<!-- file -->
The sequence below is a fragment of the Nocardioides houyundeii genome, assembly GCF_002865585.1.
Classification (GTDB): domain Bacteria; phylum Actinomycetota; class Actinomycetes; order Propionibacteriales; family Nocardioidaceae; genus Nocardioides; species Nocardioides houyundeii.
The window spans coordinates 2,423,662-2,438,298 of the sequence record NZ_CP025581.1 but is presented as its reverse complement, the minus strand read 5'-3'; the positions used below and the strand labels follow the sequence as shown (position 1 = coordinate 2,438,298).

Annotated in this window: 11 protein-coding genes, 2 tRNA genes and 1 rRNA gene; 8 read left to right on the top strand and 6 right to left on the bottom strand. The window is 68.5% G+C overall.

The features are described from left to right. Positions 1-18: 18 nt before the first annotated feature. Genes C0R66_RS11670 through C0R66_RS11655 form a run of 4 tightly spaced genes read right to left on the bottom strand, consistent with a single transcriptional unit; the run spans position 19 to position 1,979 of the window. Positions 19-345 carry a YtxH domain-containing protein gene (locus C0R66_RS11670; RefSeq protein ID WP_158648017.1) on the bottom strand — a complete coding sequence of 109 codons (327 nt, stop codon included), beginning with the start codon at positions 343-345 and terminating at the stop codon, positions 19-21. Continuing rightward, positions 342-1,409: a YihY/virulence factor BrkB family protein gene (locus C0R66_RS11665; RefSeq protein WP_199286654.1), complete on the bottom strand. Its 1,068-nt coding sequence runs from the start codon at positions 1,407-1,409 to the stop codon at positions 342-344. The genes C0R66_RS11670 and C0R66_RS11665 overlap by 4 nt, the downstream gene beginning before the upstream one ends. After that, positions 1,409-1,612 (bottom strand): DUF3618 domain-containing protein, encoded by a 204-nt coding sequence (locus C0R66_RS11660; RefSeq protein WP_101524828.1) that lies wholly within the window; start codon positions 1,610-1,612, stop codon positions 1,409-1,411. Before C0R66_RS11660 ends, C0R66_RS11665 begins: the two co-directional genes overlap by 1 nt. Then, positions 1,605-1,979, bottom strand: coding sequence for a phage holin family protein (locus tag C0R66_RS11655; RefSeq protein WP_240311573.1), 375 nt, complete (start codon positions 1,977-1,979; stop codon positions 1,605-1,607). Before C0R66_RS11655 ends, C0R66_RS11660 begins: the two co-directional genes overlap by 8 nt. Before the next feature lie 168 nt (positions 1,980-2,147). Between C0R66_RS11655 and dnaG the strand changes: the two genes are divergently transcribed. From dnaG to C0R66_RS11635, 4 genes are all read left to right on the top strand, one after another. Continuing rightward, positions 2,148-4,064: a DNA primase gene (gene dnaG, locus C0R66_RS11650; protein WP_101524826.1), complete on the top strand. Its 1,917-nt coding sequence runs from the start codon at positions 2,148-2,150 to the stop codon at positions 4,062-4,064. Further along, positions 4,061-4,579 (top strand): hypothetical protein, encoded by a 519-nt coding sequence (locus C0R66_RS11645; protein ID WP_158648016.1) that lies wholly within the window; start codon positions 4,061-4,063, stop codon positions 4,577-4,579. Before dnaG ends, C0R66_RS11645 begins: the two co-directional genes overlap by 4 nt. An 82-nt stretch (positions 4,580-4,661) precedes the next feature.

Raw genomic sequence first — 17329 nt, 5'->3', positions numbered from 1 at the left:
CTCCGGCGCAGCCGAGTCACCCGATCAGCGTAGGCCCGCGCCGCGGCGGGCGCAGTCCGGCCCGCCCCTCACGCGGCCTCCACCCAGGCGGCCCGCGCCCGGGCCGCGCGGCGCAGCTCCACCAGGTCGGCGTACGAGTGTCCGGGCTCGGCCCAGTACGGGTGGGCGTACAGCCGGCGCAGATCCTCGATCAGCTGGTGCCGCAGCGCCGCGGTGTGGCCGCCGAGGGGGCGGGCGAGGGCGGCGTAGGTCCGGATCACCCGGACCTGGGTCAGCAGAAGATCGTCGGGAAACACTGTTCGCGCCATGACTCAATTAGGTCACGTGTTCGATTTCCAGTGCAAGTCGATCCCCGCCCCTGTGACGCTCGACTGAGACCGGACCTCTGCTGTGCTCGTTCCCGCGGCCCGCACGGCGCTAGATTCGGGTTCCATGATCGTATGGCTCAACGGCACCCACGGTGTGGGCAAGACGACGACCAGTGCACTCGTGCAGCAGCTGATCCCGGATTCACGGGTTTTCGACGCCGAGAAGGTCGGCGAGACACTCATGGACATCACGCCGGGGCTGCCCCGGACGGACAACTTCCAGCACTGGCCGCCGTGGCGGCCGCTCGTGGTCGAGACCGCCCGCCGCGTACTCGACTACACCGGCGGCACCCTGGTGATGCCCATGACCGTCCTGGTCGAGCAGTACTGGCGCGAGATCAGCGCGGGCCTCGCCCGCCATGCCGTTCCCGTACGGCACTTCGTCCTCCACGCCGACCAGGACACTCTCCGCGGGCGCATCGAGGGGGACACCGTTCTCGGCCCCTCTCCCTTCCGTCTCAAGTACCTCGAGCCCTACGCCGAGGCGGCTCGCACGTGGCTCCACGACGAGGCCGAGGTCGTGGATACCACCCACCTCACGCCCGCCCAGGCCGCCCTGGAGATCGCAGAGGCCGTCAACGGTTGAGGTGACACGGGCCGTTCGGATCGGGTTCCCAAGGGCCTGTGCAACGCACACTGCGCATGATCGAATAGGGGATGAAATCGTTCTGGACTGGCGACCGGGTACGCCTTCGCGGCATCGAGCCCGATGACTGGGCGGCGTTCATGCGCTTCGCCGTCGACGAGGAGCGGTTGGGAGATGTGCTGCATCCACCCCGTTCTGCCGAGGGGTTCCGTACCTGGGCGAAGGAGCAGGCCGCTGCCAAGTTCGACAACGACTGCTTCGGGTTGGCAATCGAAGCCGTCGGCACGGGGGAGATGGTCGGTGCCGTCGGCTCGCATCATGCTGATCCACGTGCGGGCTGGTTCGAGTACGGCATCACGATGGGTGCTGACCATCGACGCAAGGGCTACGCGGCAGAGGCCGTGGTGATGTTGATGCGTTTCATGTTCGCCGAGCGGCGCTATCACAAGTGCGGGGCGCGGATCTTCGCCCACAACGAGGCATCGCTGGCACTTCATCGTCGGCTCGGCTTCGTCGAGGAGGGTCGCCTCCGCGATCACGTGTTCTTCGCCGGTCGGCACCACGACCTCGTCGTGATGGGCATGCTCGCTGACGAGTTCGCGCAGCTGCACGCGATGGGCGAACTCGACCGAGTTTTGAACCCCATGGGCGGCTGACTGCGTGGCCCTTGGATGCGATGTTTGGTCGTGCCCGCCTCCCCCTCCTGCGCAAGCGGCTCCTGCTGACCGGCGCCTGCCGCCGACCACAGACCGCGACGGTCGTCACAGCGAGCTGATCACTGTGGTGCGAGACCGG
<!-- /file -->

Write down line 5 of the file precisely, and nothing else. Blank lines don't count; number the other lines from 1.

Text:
The features are described from left to right. Positions 1-18: 18 nt before the first annotated feature. Genes C0R66_RS11670 through C0R66_RS11655 form a run of 4 tightly spaced genes read right to left on the bottom strand, consistent with a single transcriptional unit; the run spans position 19 to position 1,979 of the window. Positions 19-345 carry a YtxH domain-containing protein gene (locus C0R66_RS11670; RefSeq protein ID WP_158648017.1) on the bottom strand — a complete coding sequence of 109 codons (327 nt, stop codon included), beginning with the start codon at positions 343-345 and terminating at the stop codon, positions 19-21. Continuing rightward, positions 342-1,409: a YihY/virulence factor BrkB family protein gene (locus C0R66_RS11665; RefSeq protein WP_199286654.1), complete on the bottom strand. Its 1,068-nt coding sequence runs from the start codon at positions 1,407-1,409 to the stop codon at positions 342-344. The genes C0R66_RS11670 and C0R66_RS11665 overlap by 4 nt, the downstream gene beginning before the upstream one ends. After that, positions 1,409-1,612 (bottom strand): DUF3618 domain-containing protein, encoded by a 204-nt coding sequence (locus C0R66_RS11660; RefSeq protein WP_101524828.1) that lies wholly within the window; start codon positions 1,610-1,612, stop codon positions 1,409-1,411. Before C0R66_RS11660 ends, C0R66_RS11665 begins: the two co-directional genes overlap by 1 nt. Then, positions 1,605-1,979, bottom strand: coding sequence for a phage holin family protein (locus tag C0R66_RS11655; RefSeq protein WP_240311573.1), 375 nt, complete (start codon positions 1,977-1,979; stop codon positions 1,605-1,607). Before C0R66_RS11655 ends, C0R66_RS11660 begins: the two co-directional genes overlap by 8 nt. Before the next feature lie 168 nt (positions 1,980-2,147). Between C0R66_RS11655 and dnaG the strand changes: the two genes are divergently transcribed. From dnaG to C0R66_RS11635, 4 genes are all read left to right on the top strand, one after another. Continuing rightward, positions 2,148-4,064: a DNA primase gene (gene dnaG, locus C0R66_RS11650; protein WP_101524826.1), complete on the top strand. Its 1,917-nt coding sequence runs from the start codon at positions 2,148-2,150 to the stop codon at positions 4,062-4,064. Further along, positions 4,061-4,579 (top strand): hypothetical protein, encoded by a 519-nt coding sequence (locus C0R66_RS11645; protein ID WP_158648016.1) that lies wholly within the window; start codon positions 4,061-4,063, stop codon positions 4,577-4,579. Before dnaG ends, C0R66_RS11645 begins: the two co-directional genes overlap by 4 nt. An 82-nt stretch (positions 4,580-4,661) precedes the next feature.